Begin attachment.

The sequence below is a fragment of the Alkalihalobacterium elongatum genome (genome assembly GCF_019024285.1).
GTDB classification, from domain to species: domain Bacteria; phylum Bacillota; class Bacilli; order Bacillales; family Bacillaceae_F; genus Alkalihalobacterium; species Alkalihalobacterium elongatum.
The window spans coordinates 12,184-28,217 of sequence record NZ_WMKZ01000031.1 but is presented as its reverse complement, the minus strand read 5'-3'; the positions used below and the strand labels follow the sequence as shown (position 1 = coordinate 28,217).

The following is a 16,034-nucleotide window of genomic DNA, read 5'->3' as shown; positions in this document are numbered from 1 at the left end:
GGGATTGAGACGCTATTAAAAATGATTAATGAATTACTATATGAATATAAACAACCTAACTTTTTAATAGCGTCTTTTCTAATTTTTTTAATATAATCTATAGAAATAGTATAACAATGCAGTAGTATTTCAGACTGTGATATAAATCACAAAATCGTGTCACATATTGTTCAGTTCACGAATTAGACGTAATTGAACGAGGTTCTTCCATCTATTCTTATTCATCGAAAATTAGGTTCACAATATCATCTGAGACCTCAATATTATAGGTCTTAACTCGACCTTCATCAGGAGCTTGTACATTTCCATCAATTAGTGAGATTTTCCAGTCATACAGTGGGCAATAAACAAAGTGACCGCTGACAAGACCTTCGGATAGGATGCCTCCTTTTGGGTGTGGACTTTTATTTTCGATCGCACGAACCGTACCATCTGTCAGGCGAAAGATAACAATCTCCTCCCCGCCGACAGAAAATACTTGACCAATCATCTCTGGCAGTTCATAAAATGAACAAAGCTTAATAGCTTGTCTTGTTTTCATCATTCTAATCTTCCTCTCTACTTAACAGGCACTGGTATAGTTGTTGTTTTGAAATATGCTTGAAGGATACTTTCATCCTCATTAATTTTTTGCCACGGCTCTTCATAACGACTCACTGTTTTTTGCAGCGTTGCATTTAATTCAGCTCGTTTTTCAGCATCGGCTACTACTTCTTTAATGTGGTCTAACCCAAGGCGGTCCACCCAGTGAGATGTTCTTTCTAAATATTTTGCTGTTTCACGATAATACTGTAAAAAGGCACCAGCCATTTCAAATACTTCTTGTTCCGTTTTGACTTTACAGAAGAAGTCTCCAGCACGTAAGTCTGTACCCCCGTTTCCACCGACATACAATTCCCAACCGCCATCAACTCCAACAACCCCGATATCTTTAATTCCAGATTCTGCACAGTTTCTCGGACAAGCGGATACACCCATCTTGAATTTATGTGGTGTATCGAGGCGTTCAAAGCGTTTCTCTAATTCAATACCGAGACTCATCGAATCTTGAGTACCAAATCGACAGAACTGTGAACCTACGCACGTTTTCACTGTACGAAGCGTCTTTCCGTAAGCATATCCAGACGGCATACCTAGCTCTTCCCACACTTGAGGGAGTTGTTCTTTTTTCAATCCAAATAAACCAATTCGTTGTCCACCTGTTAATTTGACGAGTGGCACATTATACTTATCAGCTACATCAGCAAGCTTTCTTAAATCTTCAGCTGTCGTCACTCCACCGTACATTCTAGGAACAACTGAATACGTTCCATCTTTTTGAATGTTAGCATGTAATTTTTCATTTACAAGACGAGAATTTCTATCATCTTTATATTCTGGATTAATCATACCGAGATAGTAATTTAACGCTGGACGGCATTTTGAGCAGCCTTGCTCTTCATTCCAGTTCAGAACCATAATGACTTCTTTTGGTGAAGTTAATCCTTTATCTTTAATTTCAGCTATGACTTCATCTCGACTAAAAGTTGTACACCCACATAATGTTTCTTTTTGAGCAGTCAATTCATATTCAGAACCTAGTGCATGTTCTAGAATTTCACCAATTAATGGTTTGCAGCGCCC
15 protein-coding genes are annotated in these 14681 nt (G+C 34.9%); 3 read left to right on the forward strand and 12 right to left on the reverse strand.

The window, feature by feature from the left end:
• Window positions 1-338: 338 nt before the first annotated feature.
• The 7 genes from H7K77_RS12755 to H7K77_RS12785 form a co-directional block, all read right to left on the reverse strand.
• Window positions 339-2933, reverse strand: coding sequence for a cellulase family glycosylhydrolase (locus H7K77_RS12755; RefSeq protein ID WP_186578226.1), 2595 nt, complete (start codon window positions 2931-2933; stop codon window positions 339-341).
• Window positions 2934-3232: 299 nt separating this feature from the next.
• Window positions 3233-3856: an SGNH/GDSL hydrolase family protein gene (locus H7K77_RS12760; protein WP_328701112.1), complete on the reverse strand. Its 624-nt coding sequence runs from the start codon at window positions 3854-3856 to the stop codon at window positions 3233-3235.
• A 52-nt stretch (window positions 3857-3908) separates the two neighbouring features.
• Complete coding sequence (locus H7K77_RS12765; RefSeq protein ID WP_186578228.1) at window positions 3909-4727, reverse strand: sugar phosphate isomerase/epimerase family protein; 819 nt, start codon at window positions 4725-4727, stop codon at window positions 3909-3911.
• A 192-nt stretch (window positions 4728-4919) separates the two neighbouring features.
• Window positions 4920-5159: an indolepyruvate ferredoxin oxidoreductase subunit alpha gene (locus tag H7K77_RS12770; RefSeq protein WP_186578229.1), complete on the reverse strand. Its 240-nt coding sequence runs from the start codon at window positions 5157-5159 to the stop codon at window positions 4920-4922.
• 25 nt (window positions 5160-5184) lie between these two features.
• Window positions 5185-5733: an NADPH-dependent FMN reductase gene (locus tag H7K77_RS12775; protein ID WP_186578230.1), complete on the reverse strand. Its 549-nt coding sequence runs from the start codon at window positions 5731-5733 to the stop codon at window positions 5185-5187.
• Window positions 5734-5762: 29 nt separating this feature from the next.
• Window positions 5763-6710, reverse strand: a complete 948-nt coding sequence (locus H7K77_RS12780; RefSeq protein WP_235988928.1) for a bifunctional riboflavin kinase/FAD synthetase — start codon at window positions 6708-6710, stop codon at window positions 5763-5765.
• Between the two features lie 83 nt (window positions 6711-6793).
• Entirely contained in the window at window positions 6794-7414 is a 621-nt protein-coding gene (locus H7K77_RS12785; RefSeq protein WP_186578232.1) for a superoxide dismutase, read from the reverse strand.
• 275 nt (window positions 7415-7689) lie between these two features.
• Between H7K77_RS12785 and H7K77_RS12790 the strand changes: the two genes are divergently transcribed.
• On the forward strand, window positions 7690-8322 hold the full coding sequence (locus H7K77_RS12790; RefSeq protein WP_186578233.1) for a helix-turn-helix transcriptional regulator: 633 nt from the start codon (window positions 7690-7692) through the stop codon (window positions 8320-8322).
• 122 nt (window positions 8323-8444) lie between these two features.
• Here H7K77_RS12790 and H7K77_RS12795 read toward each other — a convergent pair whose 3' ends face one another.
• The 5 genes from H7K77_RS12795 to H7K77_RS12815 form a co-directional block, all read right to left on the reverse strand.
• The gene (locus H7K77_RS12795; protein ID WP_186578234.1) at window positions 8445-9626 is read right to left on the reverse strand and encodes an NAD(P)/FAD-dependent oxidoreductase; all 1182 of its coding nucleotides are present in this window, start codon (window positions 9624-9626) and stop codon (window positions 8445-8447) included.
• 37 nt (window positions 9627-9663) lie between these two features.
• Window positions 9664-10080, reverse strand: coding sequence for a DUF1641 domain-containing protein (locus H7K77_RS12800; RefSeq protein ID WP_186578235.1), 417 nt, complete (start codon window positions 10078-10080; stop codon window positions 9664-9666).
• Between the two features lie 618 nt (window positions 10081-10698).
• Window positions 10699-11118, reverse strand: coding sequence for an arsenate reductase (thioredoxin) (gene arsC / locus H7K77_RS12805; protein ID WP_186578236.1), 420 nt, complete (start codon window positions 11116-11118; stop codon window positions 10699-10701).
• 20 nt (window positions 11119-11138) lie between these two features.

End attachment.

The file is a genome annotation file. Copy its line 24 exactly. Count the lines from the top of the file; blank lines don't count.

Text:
• Between H7K77_RS12785 and H7K77_RS12790 the strand changes: the two genes are divergently transcribed.